Then and Now

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The struggle for education under adverse conditions is not new to students of the Friends Schools, or to most Palestinian students. It has its roots in the 1950s and the early 1960s when the struggle was less physical and appeared, at first glance, to be less confrontational.

The West Bank and Gaza are under siege by a ruthless foreign occupation force. Palestinians need not be reminded of this fact. The occupation touches every aspect of life in the territories. House demolitions, uprooting of trees and other forms of collective punishment are all new tactics of an Israeli occupation force that has no regard for Palestinian life or Palestinian property. Today, the targets of Palestinian aggression, and the Palestinian struggle itself, are better defined. The brutal occupation forces and those who command them are the enemies of the Palestinian people. In the 1950s, our enemies were not so well defined.

Today’s Palestinian students and those in the 1950s share common challenges: the lack of resources, the absence of financial support, and the lack of opportunity for higher education–to name just a few. In my days at the Friends, when everything seemed to be going wrong, when the suffering was no longer bearable and hope seemed all but extinguished, my generation found its way through the maze through its persistence, its perseverance and its belief in the fundamental goodness of the people of this Earth. Today’s students can also find their way out of this same despair, but they also must believe, in spite of all the suffering and the pain they endure with each passing day. They must believe in the principles taught by the Friends and its founders. They must believe in civil disobedience as an alternative to violence and militancy, methods that only play into the hands of right-wing Israelis, especially those who seek to demonize the Palestinian people and their leadership. They must rise above hatred, even in the face of brutal repression. They must learn from the teachings of Gandhi, Martin Luther King and Nelson Mandela, and the protracted struggles to deliver their nations from the grips of oppression, injustice and inhumanity.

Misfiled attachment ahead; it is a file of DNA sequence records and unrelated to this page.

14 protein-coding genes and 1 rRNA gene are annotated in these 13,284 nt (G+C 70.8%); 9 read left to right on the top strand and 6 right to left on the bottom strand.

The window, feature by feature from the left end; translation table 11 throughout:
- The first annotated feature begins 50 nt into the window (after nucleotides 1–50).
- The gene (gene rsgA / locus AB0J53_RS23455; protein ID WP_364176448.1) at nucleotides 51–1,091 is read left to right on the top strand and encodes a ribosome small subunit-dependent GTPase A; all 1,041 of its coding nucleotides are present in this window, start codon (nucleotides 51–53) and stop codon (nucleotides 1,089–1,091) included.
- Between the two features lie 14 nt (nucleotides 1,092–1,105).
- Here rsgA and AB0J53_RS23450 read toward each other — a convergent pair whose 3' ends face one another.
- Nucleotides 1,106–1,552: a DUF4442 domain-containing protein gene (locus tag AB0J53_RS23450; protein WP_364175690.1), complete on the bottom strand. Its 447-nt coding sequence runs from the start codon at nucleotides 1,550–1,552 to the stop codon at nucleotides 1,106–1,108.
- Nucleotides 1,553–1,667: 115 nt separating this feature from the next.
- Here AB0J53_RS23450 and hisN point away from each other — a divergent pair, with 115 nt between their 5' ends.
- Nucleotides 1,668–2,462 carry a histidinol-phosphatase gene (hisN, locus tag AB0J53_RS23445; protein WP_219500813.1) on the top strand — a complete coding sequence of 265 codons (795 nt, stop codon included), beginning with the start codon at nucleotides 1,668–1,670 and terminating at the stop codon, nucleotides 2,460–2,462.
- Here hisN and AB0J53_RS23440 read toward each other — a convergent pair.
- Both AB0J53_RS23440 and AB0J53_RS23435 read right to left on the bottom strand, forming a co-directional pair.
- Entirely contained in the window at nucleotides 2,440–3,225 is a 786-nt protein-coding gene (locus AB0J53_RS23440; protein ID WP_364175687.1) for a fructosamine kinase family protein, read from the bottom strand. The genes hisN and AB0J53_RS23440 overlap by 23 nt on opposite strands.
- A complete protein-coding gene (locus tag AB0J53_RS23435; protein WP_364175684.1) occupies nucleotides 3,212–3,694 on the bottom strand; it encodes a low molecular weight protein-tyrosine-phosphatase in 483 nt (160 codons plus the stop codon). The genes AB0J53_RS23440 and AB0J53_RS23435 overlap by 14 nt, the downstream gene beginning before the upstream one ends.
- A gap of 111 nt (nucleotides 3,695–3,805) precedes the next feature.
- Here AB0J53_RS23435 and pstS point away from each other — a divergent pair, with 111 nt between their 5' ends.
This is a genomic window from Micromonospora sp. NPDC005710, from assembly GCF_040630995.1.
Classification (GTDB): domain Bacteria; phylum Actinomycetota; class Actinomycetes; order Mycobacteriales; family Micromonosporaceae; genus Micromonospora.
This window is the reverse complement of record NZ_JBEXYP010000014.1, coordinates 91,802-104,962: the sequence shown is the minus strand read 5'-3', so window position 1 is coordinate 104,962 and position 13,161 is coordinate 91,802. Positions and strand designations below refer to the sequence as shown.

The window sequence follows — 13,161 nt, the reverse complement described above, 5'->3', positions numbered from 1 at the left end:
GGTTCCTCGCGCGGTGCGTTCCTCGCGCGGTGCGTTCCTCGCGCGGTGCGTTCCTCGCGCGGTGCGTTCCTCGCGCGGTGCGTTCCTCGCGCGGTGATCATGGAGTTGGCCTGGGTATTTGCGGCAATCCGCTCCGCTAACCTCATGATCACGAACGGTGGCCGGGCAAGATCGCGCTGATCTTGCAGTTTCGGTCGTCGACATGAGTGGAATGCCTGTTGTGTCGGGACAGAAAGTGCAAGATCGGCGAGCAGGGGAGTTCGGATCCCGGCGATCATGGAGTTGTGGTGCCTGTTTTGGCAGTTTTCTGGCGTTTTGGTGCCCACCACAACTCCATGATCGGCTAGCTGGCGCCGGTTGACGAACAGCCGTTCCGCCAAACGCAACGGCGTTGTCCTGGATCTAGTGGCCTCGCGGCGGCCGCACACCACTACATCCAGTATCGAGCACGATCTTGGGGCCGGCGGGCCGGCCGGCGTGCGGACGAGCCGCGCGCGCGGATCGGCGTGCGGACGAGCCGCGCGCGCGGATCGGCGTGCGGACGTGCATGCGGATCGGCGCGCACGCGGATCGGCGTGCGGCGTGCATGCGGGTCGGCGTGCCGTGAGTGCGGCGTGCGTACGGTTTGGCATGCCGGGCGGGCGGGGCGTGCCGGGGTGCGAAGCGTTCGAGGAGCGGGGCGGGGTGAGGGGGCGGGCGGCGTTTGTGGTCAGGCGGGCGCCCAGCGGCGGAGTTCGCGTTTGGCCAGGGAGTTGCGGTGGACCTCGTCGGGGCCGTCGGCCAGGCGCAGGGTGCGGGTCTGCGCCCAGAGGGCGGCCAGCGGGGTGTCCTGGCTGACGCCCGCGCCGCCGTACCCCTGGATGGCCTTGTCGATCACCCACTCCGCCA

Today’s students face another challenge:  to overcome the temptation to hate, to overcome the temptation to seek revenge against civilians, and to overcome the temptation to perpetuate the cycle of hatred. If they do not, they will become the enemy they are resisting. This is the main enemy of today’s generation. This enemy is potentially more destructive to the fabric of Palestinian society than all the tanks, helicopters and F-16s that the Israeli military can muster.  It poses an even greater threat than the closures, the isolation and the deception perpetrated against the Palestinian people. It threatens to destroy our humanity from within.

As my generation persisted, today’s generation will persist. With the support of their schools, their faculty and their staff, and with the support of the Palestinian community world wide, Palestinian students will someday, in spite of all these challenges, find their way through the maze because of their persistence, perseverance and their belief in the goodness of this Earth.

Michael S. Ladah is a Friends Boys School graduate (class of 1958). He is the author of “Quicksand, Oil and Dreams: The Story of One of Five Million Dispossessed Palestinians.”

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